Short stories or novels? Which are best to write? Which are best and/or easiest for beginning writers? I've thought about these questions ever since I took my first writing class way back in Mission Viejo, California. As a new writer, I was drawn to the immediacy (and abbreviated length) of short stories, but our class instructor had different ideas. She believed one-hundred-percent that new fiction writers should begin their careers with novels. Her advice worked well for me--I wrote two novels right off the bat and learned so much about writing I then went on to teach writing classes of my own.
Since then I've experimented with many kinds of writing: screenplays, poetry, nonfiction, and even short stories which I rarely, if ever, thought about submitting for publication. To me short stories were exercises in freewriting, practice pieces for fun and entertainment. However, that all changed this past July when I participated in Camp NaNoWriMo and decided to write a sequence of short stories in lieu of a novel. It was time well spent, allowing me to both create a body of work while also discovering some important reasons why some people (including me) might like to consider short story writing as a serious publishing path. For instance:
- Regardless of your initial enthusiasm for writing a novel, there eventually comes a day when the writing feels like more of a chore than a joy. One of the most difficult challenges for any writer is to muster the courage, strength, and willpower to stick with a book-length manuscript. Short stories are an excellent pick-me-up to provide some diversion and a fresh approach during the dark nights of novel-writing.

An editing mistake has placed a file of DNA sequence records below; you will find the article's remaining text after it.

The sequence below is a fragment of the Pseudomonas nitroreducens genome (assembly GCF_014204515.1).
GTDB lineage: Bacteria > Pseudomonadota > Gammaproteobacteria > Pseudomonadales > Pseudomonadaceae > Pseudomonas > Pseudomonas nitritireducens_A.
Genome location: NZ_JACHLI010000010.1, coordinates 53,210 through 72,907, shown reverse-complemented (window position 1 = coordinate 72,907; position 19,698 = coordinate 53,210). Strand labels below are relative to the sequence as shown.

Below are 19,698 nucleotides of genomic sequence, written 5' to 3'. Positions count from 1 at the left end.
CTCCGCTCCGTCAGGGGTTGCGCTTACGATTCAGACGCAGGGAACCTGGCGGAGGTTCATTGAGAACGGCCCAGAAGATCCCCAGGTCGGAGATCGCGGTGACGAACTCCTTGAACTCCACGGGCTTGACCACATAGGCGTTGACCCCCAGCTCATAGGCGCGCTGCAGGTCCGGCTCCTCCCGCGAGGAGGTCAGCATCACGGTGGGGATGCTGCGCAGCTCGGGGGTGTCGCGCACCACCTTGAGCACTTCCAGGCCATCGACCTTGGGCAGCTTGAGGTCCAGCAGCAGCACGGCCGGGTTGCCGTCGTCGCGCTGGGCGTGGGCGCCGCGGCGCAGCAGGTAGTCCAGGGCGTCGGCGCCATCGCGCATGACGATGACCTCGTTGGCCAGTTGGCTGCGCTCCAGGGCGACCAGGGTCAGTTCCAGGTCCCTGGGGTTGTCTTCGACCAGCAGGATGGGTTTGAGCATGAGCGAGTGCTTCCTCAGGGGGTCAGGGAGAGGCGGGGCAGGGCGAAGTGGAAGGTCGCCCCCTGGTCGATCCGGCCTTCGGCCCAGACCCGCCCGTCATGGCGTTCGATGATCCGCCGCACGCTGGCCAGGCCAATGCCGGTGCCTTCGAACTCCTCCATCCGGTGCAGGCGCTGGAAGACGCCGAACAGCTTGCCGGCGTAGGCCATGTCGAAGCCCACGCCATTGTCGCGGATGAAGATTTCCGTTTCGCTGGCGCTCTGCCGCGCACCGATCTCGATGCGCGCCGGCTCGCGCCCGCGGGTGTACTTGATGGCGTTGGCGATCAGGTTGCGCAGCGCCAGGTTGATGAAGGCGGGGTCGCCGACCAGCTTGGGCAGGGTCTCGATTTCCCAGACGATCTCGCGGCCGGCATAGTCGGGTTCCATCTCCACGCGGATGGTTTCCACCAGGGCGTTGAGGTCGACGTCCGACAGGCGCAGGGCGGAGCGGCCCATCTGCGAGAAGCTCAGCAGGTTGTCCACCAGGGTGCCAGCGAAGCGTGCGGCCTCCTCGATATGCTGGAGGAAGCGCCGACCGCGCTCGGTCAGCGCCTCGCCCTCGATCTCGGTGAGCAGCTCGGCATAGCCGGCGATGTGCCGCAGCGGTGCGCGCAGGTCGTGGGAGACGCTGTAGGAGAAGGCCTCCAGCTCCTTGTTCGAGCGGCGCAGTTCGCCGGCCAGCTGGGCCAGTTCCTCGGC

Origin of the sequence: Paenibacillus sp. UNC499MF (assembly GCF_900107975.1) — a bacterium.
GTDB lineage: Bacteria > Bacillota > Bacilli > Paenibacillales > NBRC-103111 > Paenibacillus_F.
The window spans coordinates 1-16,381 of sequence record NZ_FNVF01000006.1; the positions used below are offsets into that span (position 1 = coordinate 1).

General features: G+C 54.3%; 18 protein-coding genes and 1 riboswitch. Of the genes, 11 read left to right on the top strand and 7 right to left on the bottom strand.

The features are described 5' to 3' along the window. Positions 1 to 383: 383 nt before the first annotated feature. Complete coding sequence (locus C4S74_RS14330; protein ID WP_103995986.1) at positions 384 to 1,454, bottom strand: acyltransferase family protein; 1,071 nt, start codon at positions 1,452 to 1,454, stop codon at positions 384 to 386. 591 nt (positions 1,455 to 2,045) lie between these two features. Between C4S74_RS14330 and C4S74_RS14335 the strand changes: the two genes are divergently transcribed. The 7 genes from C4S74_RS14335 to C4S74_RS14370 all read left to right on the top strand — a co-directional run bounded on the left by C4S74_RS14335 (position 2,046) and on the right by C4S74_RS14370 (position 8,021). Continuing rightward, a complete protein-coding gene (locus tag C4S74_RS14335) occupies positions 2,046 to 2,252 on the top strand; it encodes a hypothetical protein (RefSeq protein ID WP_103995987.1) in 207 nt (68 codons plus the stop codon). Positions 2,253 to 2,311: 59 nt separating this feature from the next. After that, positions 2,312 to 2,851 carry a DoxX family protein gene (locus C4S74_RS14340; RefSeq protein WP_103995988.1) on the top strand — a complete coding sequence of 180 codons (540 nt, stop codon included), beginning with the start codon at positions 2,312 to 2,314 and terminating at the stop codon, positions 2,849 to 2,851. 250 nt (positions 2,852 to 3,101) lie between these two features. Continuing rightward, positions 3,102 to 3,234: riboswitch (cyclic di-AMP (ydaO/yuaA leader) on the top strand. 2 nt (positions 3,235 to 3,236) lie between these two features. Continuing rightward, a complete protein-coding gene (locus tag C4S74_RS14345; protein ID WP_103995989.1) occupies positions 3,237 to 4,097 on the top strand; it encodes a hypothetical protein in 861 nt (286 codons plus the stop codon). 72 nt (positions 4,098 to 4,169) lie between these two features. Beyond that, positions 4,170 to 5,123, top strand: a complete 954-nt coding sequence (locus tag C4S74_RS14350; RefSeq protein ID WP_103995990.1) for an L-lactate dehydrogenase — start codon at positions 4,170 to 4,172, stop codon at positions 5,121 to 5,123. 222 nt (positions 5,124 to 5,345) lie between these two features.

- Writing a novel is a long-term relationship. Short stories are more like speed dating: Meet, write, move on! At best you might meet the story of a lifetime. And if you don't, well, it's all good life-experience.
- With short stories, your time frame and cast of characters is much smaller than that of a novel, making everything much easier to keep track of. If your story starts out with a 36-year-old archaeologist working on a Saturday morning, chances are even if she quits her job she'll still be the same age when your story ends in the afternoon.
- How often have you heard not to start your novel with too much information or back story? But with a short story, the back story IS the story! Tip: That juicy stuff you have to leave out of your novel? Turn it into short stories, the more the merrier.
- For creative types who love starting projects but have trouble with completion, writing a short story a day or a week provides an endless wealth of new beginnings. Every writing session allows for a fresh start, a clean slate, and a chance to explore and experiment with voice, style, and subject matter.
- Best of all, finishing a short story provides a wonderful sense of achievement and accomplishment. You did it!
- And if by some terrible chance you don't like what you're writing or have written: End it. Toss it. Write the next one!
- You can write short fiction on the go. Wherever you are: at work, on vacation, waiting in the car or for an appointment, you can write and finish a short story. And they're easier than ever to submit and publish thanks to the Internet.
Tip of the Day: In many ways short stories are the equivalent of poetry: succinct, metaphoric, and intended to leave a powerful impression. The best way to understand what goes into them is to read as many as you can. Your local library will have numerous anthologies categorized by individual author as well as genre. I've always been a big fan of the Ellen Datlow editions of horror stories--just right for Halloween!